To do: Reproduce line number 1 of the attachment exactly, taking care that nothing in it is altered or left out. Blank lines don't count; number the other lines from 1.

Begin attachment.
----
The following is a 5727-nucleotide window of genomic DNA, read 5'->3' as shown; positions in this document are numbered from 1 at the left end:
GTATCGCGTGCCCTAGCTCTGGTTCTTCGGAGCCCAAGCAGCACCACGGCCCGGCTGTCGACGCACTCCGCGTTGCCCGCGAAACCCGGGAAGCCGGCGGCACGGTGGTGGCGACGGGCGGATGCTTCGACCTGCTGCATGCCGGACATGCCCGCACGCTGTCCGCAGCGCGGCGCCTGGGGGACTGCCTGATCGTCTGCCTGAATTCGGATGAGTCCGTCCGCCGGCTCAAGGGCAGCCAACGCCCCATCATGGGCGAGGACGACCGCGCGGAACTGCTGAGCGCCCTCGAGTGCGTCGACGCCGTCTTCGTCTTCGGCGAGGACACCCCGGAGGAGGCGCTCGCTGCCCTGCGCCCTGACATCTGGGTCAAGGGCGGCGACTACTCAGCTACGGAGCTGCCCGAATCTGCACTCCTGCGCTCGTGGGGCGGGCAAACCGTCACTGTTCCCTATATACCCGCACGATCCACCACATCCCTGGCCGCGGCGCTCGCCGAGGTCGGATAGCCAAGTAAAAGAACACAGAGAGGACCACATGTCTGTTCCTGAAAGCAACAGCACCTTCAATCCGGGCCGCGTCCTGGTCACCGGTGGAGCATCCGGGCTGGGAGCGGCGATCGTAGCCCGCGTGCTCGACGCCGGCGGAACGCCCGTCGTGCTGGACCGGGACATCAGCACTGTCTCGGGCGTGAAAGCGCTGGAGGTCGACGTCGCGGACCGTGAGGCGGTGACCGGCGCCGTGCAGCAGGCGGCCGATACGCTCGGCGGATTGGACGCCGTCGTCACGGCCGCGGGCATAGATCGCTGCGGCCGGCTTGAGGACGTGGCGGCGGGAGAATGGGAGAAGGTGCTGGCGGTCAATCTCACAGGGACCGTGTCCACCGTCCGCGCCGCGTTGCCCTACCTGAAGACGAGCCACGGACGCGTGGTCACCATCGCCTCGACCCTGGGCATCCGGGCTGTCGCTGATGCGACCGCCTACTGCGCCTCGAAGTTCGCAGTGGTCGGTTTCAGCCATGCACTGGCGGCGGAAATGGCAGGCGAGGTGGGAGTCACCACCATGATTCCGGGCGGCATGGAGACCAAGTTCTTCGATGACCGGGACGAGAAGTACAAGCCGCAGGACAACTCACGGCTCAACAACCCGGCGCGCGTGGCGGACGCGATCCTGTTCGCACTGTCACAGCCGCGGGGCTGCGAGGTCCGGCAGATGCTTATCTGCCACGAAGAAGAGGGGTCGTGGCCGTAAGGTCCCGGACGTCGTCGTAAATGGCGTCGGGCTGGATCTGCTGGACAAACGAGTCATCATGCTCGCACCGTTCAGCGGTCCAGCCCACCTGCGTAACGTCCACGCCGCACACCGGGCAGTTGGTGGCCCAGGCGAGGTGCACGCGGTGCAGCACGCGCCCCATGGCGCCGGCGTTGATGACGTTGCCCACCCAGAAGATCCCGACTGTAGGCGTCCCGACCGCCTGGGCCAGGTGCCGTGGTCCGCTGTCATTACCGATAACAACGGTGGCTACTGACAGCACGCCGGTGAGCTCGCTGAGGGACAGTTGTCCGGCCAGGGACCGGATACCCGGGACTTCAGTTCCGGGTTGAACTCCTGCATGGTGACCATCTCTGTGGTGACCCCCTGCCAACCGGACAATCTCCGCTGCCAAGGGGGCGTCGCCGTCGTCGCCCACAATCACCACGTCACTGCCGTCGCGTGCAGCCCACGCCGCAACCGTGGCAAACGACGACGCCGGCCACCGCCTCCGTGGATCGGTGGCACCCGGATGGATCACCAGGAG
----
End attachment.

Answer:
The following is a 5727-nucleotide window of genomic DNA, read 5'->3' as shown; positions in this document are numbered from 1 at the left end: